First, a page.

Manchester Museum officials are baffled by the 4,000-year-old Egyptian statue that appears to be rotating in its glass case.
(CBS NEWS) -- A statue at the Manchester Museum is slowly spinning in circles. The
movement is barely visible to the blind eye, but in a video created by
museum employees, the ancient Egyptian statue rotates more than 180
degrees in a smooth, counter-clockwise semi-circle. It's been displayed
on a glass shelf for decades, but only started moving earlier this year.
February, Egyptologist Campbell Price noticed that the statue was
facing the back of the display case. He wondered if the movement was
related to the text along the spine of the 10-inch statuette, which
offers a prayer for the deceased. When he checked again the next day, it
had turned another few degrees.
Price and his colleagues
created a time lapse video to watch the action. Time lapses capture one
photo each minute; strung together into a video, the images show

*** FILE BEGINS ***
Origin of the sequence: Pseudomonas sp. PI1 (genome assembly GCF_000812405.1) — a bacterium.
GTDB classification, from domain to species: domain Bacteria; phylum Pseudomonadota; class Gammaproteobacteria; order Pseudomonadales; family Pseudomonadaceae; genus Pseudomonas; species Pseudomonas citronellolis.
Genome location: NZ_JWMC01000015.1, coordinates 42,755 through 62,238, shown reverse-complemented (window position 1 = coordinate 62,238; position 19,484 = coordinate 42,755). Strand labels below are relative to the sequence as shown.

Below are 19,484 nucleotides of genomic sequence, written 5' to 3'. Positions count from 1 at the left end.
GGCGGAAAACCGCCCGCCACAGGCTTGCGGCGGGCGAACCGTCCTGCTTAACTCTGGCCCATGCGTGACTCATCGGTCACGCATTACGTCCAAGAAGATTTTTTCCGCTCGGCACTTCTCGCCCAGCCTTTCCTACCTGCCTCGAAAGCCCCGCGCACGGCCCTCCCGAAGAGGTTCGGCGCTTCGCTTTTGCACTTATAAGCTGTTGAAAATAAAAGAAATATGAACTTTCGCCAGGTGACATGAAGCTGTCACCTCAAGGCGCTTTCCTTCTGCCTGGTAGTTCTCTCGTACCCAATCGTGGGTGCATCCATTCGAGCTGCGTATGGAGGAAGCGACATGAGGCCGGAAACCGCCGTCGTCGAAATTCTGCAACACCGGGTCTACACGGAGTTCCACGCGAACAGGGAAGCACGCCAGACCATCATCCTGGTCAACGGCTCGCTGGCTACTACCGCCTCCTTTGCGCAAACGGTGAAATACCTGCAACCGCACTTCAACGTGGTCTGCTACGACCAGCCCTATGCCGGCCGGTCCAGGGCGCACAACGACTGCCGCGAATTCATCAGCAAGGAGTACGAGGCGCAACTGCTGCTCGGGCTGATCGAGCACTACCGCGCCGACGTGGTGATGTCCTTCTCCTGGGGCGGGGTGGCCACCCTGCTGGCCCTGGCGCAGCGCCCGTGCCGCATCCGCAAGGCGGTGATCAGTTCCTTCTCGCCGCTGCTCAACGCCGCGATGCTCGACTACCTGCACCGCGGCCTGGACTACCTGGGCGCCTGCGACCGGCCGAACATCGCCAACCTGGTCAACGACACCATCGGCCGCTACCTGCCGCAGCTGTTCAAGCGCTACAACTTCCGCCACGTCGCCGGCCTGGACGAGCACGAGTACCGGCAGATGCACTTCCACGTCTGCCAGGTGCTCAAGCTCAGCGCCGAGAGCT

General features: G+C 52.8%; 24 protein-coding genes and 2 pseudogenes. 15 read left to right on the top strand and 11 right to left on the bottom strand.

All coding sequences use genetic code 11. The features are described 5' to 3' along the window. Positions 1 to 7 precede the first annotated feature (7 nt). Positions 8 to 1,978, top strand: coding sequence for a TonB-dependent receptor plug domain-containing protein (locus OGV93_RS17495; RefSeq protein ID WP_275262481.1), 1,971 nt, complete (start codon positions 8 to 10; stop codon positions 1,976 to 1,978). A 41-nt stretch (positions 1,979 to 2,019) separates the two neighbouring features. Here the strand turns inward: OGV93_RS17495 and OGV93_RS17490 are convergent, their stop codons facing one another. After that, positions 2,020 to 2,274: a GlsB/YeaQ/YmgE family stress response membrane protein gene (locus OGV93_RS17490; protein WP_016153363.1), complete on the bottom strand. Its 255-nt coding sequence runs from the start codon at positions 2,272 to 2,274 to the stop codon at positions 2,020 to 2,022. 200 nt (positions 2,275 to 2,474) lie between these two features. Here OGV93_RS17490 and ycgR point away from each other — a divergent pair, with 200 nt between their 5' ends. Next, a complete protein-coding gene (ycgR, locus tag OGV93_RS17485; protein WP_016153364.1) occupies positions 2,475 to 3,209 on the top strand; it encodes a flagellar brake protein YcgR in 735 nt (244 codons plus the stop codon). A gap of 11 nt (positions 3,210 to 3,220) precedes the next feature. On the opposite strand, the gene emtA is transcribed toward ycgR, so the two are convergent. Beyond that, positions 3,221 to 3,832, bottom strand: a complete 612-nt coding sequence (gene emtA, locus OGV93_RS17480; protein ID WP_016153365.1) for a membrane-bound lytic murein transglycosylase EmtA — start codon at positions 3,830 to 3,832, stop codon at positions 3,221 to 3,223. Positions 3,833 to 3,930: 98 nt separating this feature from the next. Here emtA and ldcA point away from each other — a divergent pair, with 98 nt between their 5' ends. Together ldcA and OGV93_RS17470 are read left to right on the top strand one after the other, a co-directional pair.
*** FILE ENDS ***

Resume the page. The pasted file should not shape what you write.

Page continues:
movement over extended periods of time. The time lapse lasted from April
3 to 8. It only moved during daylight hours.
Ultimately, no one knows what's causing the movement. Superstitions aside, Prince says there is likely a simple explanation.
attempts to explain the statue's movement centre on the subtle
vibrations caused by outside traffic, causing imperceptible movement,"
he explained on the museum's blog. Another possible explanation, he wrote, is that the statue is "vulnerable to magnetic forces."
to the mystery is the smooth rotation: The statue does not wobble even
slightly as it turns. It is the only item in the display case that is
Scroll down to watch the statue in motion: